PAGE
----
Photo by Brittany O'Connor, Flickr

a white-crowned sparrow. It has a very round body and a small, orange beak.

White-crowned sparrow

This large brown sparrow with its handsome black-and-white head pattern is a common breeder in brushy semi-open country throughout much of the state. In winter, it is frequently found in large flocks, often in the company of Golden-crowned sparrows and other seed eaters.

White-crowns are easily seen as they feed on the ground, repeatedly dashing back into the cover of dense shrubs before emerging for another foraging bout.

Hear the song of the White-crowned sparrow

Photo by Kathy Munsel, ODFW

a golden-crowned sparrow

Golden-crowned sparrow

Flocks of these big, brown, plain sparrows are a common sight in winter in western Oregon. By early spring their faded head markings become a beautiful gold, black and white, and their plaintive descending songs become frequently heard from almost any large brush pile.

They are an abundant migrant in western Oregon, less common farther east, and abundant in winter throughout the Willamette Valley.

Hear the song of the Golden-crowned sparrow

Photo by Dave Budeau, ODFW

a junco bird

Dark-eyed junco

This small, dark-headed sparrow flashing white outer tail feathers is one of the state's most abundant species and one of the easiest to identify.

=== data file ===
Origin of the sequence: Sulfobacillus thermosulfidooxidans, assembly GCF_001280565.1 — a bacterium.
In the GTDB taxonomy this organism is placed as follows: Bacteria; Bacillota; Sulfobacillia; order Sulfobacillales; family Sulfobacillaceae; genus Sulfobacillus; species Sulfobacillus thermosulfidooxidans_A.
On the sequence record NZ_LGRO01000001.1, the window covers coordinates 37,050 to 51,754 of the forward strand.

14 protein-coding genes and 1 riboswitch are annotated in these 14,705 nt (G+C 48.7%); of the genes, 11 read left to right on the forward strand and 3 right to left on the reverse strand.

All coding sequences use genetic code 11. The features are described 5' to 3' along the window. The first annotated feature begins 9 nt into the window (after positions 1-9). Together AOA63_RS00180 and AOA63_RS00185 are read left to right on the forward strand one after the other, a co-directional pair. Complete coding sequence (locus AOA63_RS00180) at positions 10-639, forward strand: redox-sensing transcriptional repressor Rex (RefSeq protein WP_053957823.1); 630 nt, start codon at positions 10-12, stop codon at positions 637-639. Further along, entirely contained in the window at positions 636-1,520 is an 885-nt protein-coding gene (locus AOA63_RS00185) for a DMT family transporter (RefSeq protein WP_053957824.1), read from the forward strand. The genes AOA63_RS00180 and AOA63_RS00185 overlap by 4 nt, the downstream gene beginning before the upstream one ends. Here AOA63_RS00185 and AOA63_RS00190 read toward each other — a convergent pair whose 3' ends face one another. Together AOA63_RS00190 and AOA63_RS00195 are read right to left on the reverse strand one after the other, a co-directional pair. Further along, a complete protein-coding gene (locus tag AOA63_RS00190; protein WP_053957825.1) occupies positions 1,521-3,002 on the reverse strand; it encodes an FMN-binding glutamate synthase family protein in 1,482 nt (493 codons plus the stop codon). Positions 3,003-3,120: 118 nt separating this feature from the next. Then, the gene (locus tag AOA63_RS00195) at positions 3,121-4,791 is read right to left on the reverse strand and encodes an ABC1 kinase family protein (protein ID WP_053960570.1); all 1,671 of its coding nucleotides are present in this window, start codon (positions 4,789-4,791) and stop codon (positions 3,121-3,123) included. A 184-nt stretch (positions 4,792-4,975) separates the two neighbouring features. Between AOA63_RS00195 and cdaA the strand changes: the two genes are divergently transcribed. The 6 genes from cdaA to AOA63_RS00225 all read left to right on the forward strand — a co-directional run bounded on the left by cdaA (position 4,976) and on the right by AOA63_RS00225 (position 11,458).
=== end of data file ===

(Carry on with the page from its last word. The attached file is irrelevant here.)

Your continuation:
When not nesting, the Dark-eyed junco might be seen nearly anywhere in the state. It is a regular visitor to city parks and neighborhood bird feeders.

Most juncos occurring in Oregon show dark hoods, dull rusty-brown backs, and pinkish brown below the wings. Some are grayish, lacking much of the brown tones.

They are most often observed in single-species flocks but individuals and small groups often join mixed wintering sparrow flocks. It is resident from the Columbia River south to Douglas County and from the Cascades to the coast. There is some southward movement in winter.

Hear the song of the Dark-eyed junco

Photo by Bob Swingle, ODFW

a lapland longspur bird

Lapland longspur

Within wintering flocks of Horned Larks in the valleys of eastern Oregon, and along flats bordering coastal estuaries in the fall, it is sometimes possible to find flocks of this large arctic-breeding sparrow.

Their habit of running along the ground in a crouch rather than flying makes them a challenge to observe, but in flight their characteristic rattling call is unmistakable. Otherwise, in fall and winter plumage, they appear as brownish streaked sparrows. In flight their dark tail with white sides is conspicuous.

Along the outer Oregon coast, the Lapland longspur is an uncommon but regular fall migrant, especially at the south jetty of the Columbia River. They are irregular on the coast in winter and spring. The longspur is regularly reported in eastern Oregon, but numbers vary from year to year.

Hear the song of the Lapland longspur

Photo by Zac Pohlen, Flickr

a snow bunting bird. It has complex orange, brown, and black markings on its back and wings. The front of the bird is white.

Snow bunting